What is the Need for SCADA Systems?

Applied Tech Review | Friday, April 29, 2022

SCADA systems are critical for industrial businesses because they help to maintain efficiency, process data to make better decisions, and notify system faults to save downtime.

Fremont, CA: SCADA (Supervisory Control and Data Acquisition) is a type of process control system architecture that uses computers, networked data transfers, and graphical Human Machine Interfaces to provide high-level process supervisory management and control (HMIs). SCADA systems interact with other devices such as programmable logic controllers (PLCs) and PID controllers to link with industrial process facilities and equipment.

SCADA systems can be controlled virtually, allowing the operator to keep an eye on the entire process from the comfort of their office or control room. Time can be saved by successfully deploying SCADA. As an excellent example, SCADA systems are widely used in the Oil and Gas industry. Large pipelines will convey oil and chemicals within the manufacturing facility. As a result, safety is critical, as no leaks should occur along the pipeline. A SCADA system is used to locate the source of a leak if one arises. It calculates the data, delivers it to the system, displays it on the computer screen, and alerts the operator. Generic SCADA systems involve both hardware and software components.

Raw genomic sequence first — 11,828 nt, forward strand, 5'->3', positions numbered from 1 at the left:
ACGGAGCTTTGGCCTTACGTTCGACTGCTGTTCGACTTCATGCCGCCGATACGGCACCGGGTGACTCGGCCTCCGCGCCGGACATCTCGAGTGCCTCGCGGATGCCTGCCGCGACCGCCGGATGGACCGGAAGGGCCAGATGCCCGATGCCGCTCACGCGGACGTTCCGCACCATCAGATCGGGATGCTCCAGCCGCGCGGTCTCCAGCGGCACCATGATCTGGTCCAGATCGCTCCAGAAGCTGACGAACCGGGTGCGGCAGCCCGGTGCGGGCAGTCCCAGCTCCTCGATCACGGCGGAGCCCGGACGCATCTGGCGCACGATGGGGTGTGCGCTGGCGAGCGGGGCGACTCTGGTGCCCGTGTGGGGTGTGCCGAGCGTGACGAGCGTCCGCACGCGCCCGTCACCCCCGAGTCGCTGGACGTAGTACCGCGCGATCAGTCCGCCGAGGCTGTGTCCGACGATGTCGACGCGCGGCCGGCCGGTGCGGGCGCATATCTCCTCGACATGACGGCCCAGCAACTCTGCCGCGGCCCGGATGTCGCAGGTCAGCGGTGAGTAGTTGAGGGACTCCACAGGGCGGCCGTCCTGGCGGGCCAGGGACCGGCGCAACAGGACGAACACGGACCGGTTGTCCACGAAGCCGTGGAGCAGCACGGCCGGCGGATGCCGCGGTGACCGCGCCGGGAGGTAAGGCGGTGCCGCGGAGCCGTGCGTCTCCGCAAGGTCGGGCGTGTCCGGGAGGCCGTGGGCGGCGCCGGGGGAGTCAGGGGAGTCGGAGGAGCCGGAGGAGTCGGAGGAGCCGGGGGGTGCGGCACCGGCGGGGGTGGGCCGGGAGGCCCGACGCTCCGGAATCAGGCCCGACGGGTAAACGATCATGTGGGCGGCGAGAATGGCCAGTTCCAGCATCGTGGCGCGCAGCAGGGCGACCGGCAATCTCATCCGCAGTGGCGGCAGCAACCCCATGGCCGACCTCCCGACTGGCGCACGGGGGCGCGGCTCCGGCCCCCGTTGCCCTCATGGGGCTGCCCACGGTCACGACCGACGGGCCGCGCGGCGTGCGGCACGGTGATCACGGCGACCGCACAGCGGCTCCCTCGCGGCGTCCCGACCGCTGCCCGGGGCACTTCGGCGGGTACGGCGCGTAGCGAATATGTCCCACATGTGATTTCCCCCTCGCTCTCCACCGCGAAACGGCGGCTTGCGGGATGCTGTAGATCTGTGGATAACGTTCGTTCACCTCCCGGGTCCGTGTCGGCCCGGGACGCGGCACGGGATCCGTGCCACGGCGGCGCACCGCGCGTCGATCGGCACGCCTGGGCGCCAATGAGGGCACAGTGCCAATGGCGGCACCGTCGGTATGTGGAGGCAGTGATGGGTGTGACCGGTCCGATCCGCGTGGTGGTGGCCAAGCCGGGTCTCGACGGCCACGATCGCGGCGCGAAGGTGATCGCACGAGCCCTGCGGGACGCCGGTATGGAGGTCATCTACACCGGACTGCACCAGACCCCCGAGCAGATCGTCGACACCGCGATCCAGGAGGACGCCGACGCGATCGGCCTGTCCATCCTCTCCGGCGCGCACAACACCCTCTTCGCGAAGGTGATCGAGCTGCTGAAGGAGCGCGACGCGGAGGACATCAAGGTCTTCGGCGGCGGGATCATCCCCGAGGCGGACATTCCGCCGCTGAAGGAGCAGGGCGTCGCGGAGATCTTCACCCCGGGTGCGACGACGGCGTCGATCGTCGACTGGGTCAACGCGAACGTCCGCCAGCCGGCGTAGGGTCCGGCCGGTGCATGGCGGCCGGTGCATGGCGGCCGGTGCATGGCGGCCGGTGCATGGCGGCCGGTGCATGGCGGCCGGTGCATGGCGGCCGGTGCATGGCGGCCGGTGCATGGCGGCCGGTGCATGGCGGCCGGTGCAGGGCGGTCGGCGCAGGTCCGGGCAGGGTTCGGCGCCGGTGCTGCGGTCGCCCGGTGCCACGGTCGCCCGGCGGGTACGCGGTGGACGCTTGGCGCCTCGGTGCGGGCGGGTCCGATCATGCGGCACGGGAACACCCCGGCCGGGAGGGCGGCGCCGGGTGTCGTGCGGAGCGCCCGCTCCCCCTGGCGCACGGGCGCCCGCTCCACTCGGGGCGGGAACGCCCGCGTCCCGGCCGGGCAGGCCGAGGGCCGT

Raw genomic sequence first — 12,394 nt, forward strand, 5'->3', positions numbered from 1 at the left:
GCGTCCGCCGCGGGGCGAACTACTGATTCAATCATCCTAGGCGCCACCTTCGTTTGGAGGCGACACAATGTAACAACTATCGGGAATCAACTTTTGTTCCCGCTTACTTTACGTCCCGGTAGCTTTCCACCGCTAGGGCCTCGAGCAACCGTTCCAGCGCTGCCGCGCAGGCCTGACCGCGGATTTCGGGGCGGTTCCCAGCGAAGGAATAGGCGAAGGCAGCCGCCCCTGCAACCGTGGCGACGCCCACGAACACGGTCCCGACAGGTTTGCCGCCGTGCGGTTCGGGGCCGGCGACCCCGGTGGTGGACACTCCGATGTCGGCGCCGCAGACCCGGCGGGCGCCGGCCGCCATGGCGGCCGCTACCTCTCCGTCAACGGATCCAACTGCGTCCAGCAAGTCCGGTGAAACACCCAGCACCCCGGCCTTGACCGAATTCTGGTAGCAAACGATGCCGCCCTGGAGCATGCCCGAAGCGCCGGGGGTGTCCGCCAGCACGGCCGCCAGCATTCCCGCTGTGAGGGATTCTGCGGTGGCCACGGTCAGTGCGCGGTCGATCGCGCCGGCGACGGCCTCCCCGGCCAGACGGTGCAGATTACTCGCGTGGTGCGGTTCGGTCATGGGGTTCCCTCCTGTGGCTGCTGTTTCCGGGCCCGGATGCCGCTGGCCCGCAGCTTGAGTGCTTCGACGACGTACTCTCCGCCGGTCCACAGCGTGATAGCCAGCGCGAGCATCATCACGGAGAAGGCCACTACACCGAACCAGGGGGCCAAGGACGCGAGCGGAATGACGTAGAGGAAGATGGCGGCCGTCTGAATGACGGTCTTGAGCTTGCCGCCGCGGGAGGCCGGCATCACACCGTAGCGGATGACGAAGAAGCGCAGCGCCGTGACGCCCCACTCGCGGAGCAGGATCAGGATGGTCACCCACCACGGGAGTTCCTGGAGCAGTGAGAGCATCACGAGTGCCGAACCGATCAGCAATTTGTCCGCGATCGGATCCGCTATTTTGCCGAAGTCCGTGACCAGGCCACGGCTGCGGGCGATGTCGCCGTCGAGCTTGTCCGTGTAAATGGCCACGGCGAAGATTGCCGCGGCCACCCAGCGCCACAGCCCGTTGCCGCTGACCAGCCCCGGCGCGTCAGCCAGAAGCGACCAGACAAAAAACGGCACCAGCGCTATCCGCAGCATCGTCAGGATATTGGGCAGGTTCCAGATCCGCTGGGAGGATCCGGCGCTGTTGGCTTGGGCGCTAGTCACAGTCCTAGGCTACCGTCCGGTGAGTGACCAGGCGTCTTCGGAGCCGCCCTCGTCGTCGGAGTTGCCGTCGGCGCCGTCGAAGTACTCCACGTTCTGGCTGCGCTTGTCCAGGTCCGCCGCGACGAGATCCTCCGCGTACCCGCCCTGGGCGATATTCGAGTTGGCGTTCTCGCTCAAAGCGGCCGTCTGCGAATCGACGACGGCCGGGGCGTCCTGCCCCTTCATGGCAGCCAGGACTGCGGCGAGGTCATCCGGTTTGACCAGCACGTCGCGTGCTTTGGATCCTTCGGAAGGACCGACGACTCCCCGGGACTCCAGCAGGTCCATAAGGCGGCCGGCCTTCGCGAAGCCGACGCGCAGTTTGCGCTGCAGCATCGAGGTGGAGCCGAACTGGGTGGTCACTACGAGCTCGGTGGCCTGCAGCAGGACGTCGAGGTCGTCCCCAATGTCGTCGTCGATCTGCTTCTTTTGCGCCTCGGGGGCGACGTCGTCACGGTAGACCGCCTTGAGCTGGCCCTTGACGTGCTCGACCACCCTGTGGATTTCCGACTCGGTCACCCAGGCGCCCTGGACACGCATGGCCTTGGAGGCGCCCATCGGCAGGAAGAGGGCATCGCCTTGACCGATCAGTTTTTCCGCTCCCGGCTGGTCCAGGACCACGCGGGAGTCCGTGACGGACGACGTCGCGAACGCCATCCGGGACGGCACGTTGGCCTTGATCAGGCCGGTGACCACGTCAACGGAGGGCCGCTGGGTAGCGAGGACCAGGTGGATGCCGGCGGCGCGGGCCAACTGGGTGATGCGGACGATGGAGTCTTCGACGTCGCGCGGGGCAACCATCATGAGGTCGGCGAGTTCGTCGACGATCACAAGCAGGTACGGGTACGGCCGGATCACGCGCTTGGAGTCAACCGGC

Why is SCADA system needed?

A SCADA system is a collection of hardware and software that allows manufacturing units to perform specific tasks. SCADA systems govern and monitor physical processes such as power transmission, gas and oil transit in pipelines, water distribution, traffic lights, and other systems that support contemporary society. Because their compromise or destruction would have far-reaching implications in areas of society unconnected to the original breach, the security of these SCA DA systems is crucial. For example, a blackout caused by a broken electrical SCA DA system would result in financial losses for all users who used that source of electricity.

Instead of forcing modern-day SCADA systems out, priorities like flexibility and data-driven decision-making are re-imagining their role. Since integration is the way of the future, SCADA systems will continue to exist.

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